My husband and I arrived in Minneapolis on a rainy afternoon on April 14, 1965. We were pulling a trailer with all our worldly belongings. We had left behind what had been my home for 30 years, 15 miles North of Philadelphia, and were heading to Glenn’s parents’ home where we planned to start a new life.
As we drove along Minnehaha Creek, I looked down the steep incline to the water and saw huge pyramids of ice that had been dumped there during the winter. We were greeted warmly by Glenn’s parents, his three younger brothers, and their families. In the days following they delighted in showing us around the area. We drove down tree lined streets and along the shores of lake Minnehaha, Lake Calhoun, Lake Harriet and Lake of the isles.
I grew up in the shadow of the Liberty Bell, Independence Hall and a city with “row” houses. Occasionally I found myself strolling along cobble stone streets, installed during the time our country was under English rule.
By contrast, in Minneapolis, residents lived in single dwellings surrounded by yards with grass and shrubbery. We passed tall buildings, home to the senior citizens. There was a group of brick buildings settled into a rolling landscape with mowed lawn and swings for children. I was told, “That’s where the poor people live!”
On my own I wandered through the streets of the city of Minneapolis and looked up at new edifices reaching in the bright sun for a brilliant blue sky. There was excitement, enormous energy, smiling busy people and a feeling of optimism and embracing the future.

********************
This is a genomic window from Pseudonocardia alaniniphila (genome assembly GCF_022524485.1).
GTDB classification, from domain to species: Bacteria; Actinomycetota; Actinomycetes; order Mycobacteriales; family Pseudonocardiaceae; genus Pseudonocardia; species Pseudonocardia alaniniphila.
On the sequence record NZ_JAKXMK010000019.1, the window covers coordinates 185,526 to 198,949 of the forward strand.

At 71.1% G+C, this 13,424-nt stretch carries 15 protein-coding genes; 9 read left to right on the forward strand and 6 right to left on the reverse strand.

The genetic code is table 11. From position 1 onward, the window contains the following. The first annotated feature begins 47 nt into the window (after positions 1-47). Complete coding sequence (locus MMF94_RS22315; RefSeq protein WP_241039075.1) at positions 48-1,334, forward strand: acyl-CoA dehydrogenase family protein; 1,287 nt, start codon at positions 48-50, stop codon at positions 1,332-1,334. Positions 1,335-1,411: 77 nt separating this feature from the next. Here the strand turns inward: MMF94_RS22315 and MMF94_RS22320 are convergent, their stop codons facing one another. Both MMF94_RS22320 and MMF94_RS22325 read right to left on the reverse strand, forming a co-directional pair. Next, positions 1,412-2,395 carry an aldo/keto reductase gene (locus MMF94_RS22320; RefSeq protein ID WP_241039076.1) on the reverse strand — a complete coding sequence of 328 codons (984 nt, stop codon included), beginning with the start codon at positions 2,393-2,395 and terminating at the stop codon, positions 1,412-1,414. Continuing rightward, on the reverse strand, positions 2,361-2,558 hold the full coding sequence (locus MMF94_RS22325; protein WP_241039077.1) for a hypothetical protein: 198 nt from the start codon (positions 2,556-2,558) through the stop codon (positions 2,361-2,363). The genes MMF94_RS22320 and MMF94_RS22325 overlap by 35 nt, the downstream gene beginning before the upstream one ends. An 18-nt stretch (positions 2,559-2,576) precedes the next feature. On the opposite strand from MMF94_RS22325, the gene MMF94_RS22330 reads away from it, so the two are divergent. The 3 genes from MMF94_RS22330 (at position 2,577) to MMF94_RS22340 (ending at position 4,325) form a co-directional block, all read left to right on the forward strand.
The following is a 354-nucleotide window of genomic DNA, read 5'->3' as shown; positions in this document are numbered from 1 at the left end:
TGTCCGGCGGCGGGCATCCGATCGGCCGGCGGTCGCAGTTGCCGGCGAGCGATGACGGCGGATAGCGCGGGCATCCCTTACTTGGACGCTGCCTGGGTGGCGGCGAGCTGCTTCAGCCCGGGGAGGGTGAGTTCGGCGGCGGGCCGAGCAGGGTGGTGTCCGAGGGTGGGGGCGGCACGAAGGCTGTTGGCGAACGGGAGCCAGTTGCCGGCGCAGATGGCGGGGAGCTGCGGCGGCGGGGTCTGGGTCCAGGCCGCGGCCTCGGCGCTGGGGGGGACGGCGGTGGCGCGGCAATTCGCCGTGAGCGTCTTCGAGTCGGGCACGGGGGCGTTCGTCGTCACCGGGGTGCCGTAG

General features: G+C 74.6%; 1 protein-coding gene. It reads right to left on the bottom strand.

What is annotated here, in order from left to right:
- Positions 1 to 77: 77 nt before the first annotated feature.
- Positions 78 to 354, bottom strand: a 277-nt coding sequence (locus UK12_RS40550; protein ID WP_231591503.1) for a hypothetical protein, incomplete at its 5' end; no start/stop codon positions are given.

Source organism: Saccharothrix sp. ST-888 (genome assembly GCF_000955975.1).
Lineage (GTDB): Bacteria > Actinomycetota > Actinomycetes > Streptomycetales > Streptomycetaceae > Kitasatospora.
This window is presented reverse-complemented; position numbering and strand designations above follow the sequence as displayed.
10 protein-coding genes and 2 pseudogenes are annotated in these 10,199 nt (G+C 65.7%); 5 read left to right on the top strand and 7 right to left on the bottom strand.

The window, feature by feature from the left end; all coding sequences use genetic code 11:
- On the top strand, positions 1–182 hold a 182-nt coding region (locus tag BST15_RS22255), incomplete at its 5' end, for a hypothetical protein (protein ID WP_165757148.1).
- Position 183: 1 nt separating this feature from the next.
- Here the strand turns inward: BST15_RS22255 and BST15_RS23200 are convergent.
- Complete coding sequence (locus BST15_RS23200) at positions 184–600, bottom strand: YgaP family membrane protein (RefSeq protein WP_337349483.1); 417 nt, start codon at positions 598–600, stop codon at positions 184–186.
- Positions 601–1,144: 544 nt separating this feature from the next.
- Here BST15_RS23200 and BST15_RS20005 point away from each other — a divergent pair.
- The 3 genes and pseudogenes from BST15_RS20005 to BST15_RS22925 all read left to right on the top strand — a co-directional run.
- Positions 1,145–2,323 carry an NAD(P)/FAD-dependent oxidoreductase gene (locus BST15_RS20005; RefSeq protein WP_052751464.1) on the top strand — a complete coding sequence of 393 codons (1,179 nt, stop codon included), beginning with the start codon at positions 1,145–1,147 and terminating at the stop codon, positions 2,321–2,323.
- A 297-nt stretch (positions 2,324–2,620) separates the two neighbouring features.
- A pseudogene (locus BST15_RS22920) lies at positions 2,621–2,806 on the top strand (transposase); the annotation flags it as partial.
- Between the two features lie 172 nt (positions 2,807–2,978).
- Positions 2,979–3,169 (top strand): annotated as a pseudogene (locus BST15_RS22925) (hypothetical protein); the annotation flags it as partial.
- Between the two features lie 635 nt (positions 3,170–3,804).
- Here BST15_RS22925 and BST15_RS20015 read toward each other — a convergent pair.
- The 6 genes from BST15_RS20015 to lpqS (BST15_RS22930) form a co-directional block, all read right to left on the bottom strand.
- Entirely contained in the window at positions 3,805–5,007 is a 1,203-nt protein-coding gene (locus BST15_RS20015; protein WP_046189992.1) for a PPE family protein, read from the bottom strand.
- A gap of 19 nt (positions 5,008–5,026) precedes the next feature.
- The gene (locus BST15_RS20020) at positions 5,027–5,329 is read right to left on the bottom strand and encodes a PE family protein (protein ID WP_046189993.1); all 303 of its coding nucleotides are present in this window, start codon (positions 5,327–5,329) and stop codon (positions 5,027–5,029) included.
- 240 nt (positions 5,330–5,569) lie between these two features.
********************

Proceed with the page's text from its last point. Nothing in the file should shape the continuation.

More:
In time, my husband and I moved in to a Dutch Colonial home on Colfax Avenue where we raised three sons. We were pleased when we found the neighborhood offered a range of diversity embracing many differences in race, religious and ethnic origins. Bryant Square, one of three neighborhood parks near our home, was half a block from our house. It included a playground, wading pool and a brick office where there was space for socializing and storage. In winter the park was flooded, providing a large skating rink. There were bright lights at night for those who skated after dark.
Parents volunteered their time as coaches and teachers. Our boys grew up playing baseball, football, soccer, ice hockey and wrestling. Art and craft classes were available, as well as sport programs.
In warm weather the boys took fishing rods on their bicycles and headed for Lake Calhoun, bringing home croppies and sunfish for dinner.
Glenn was an avid golfer. His world expanded as he, his father and brothers spent happy hours on the excellent “public” golf courses. In Pennsylvania, Glenn was unable to play. You had to be rich or belong to a country club in order to golf.
Another discovery that delighted us was the wide expanse of “freeways.” In Pennsylvania we had to pay a toll in order to access the highways!
Last, but not least, we appreciated the education our sons received which allowed them to advance according to their personal ability and proclivity.
To me, Minneapolis, Minn., came as a revelation, a celebration of the middle class! To me it has been evidence that the American dream is achievable! I have wondered over the years if Midwesterners understand that what we have here is the beating heart of America. That a great gift has been given to us and we must not allow state legislators to take it away from us. America should not be a country where opportunity is only available to the wealthy.